State Department of Health and DEC personnel are scheduled to attend the meeting. Residents can call the Department of Health to determine if their well is in an affected area and request a free well water test by calling 518-402-7880.

The chemicals were found in sampled Beaver Dam Lake surface water and tributaries in June. However, the lake isn’t used for drinking water. Water sampling of private wells in the area has been ongoing. Recreational use of the lake is all right, according to the DEC.

To read the full article see the Feb., 3 editions of The Sentinel and Orange County Post.

New Windsor Volunteer Ambulance Corps Holds Installation Dinner

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The New Windsor Volunteer Ambulance Corps, or NWVAC, held its annual installation dinner on Saturday, Jan. 28. NWVAC responded to 3,124 calls last year, with an average response time of slightly over six minutes. Its members volunteered more than 24,000 hours.

Seen here are NWVAC Top Responders (from left to right): Marvin Kent, Deborah Gesner, Tom Kotzias, Alishba Singh, Kris Mastrorocco, Karl Manhardt, Dawn Marshall, Darlene Nash, Vincent Engenito, and Tyler Huff. The award was presented by Michael Bigg and Courtney Polkowski. (photo provided)

To read the full article see the Feb., 3 editions of The Sentinel and Orange County Post.

Washingtonville Budget Passes 3-to-2

Residents Call It “Sham”

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Washingtonville’s village hall teemed with 150 vocal residents on Jan. 30 for the second 2017 budget hearing, which trustee Joe Bucco called “Fake Budget 2: The Sequel.” He and trustee Tom DeVinko voted against the budget, while Mayor David Heintz and trustees Joe Galante and Ed Figueroa voted for it. (photo by Eugenia Moskowitz)

By Eugenia Moskowitz

The Village of Washingtonville’s final 2017 budget presentation saw 150 residents pack village hall on Jan. 30 as Mayor David Heintz and trustee Joe Galante announced they brought the tax increase down to 1.5 percent. But residents called the budget “a sham” and the numbers presented as “fake.”

After a contentious Jan. 25 meeting, Galante had given the budget to trustee Joe Bucco and said, “I’m done.” On Jan. 27, a group of 10 professional certified public accountants, all volunteers from the village, joined Bucco from 7 p.m. to 1 a.m. to try to make sense of the budget, which had gone from a possible 12 percent to a revised 5.7 percent increase, but many line items were deeply flawed, according to the CPAs. They concluded that the budget appeared to be made of “artificial numbers.”

Bucco said he was not surprised at their conclusion, describing it as “the same fake budget the board has been passing each year.”

Resident and trustee candidate Rich Calore, a property manager, said: “It’s a mess. The CPA ladies need to see all the old reconciliations to figure out where the money has been going. They tried to do it on Excel spreadsheet to find out exactly what we’re dealing with and how to see numbers that reflect reality, but that’s going to take a lot more time.”
CPAs Amy Chaing and Margaret Griffin asked specific financial questions, which Heintz and Galante did not effectively answer. Heintz insisted a municipal budget was different from a private budget, but residents applauded Chaing when she argued that numbers were numbers, and that the budget pointed to deep inconsistencies, missing sums and major question marks. Other residents pointed to gaps in the village’s reserve funds. The CPAs crunched numbers and concluded that the real tax increase is actually 7.2 percent, not the 1.5 percent Heintz and Galante presented.

Kevin Radday, owner of Betty’s Country Kitchen, suggested that the incoming administration have a professional accountant oversee the yearly budgets. Trustee Tom DeVinko agreed, saying, “There’s a lot of talent in our village and we really do need an accountant-type comptroller, municipal or private, or else a group of citizens assisting the board as a volunteer task-force.”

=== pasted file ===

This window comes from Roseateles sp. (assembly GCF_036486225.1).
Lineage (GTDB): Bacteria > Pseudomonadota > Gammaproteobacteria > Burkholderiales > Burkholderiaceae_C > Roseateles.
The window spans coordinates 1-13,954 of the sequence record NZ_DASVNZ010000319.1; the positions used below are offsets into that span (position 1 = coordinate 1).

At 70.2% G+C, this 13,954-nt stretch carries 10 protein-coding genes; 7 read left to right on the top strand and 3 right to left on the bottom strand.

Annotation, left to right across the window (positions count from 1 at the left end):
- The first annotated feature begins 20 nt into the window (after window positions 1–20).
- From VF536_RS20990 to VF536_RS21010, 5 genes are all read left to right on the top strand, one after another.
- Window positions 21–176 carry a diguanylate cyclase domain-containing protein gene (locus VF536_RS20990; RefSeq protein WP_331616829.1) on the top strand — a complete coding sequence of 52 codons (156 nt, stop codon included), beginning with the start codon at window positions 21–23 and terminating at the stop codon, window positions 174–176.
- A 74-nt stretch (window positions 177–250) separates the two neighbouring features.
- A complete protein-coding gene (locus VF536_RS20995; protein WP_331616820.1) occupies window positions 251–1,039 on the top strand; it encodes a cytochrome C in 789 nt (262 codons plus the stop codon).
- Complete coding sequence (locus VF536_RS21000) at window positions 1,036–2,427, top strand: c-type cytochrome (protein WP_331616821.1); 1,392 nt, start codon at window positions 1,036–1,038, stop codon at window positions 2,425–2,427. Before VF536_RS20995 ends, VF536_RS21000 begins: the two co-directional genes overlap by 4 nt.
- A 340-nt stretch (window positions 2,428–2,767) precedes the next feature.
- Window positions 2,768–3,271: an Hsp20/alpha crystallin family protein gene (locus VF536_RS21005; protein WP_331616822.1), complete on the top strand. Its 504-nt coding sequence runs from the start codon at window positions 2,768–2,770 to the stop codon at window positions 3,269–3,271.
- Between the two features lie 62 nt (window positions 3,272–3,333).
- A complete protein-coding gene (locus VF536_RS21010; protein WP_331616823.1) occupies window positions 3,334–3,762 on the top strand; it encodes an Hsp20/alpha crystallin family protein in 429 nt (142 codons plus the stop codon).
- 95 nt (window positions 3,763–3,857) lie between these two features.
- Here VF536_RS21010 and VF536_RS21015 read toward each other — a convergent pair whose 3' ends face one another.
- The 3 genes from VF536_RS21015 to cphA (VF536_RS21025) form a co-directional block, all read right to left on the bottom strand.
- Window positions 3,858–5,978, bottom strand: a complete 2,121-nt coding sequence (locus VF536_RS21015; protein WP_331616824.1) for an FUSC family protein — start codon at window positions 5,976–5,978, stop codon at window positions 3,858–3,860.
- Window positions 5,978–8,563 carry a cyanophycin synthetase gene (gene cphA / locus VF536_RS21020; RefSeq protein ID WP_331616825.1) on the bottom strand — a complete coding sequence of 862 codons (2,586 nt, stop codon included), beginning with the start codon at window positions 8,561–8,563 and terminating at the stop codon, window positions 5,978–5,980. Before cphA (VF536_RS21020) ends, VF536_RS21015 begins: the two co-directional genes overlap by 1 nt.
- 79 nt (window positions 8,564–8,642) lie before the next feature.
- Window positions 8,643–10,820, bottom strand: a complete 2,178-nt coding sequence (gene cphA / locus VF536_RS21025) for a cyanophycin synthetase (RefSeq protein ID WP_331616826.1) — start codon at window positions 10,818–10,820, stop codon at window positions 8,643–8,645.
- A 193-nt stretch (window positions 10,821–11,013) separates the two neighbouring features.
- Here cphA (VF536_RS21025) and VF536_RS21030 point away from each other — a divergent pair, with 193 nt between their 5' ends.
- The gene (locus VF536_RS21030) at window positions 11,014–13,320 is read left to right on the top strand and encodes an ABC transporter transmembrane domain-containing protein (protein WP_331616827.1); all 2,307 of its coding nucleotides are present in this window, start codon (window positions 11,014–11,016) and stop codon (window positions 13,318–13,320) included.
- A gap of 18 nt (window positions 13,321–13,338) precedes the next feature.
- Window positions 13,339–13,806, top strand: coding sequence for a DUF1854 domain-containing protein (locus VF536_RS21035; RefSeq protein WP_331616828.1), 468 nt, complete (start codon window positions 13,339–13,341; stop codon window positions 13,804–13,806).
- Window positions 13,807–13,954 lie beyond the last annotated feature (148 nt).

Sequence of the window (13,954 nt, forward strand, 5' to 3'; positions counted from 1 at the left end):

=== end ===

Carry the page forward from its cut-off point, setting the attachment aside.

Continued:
To read the full article see the Feb., 3 editions of The Sentinel and Orange County Post.

 

Moffat Library Construction Continues

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The Moffat Library is currently a construction site. Seen here is the east side glass-walled rotunda, which will be the children’s area. New slate roofing tiles can be seen to the right. (photos by Eugenia Moskowitz)

By Eugenia Moskowitz

A lot has been going on at the iconic 1887 Moffat Library building in the heart of Washingtonville after its groundbreaking last April, according to its board of trustees. After years of securing funding to save the severely water- and time-damaged historic building, and after much groundwork was laid in planning and organization, the expansion and renovation is finally visible to people driving through town, thanks to an open view of the construction.

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The west side entrance will face the new parking area


Standback Construction of Washingtonville, owned and run by longtime resident Robert Amend and sons Tom and Jim, is handling the renovation and expansion. They were also the main muscle and organizational expertise behind the quick move in fall 2011 of all Moffat’s books and documents to the library’s temporary location in Campbell Hall to avoid ruin by water and mold. Standback did the interior construction of the temporary location, which is owned by local Washingtonville company Advance Testing. The space was offered to the library at a greatly-reduced rent immediately after Hurricane Irene.

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The east side glass-walled rotunda will be the children’s area. New slate roofing tiles can be seen to the right.

“The clock tower will be completely restored,” Standback’s Tom Amend said. (Tom’s first child, daughter Hannah Rose, was born Dec. 1). “It will be done in place, via a lift, since it’s too structurally vulnerable to remove and re-secure.”

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One of the fireplaces and the extensive time and water damage in the old interior.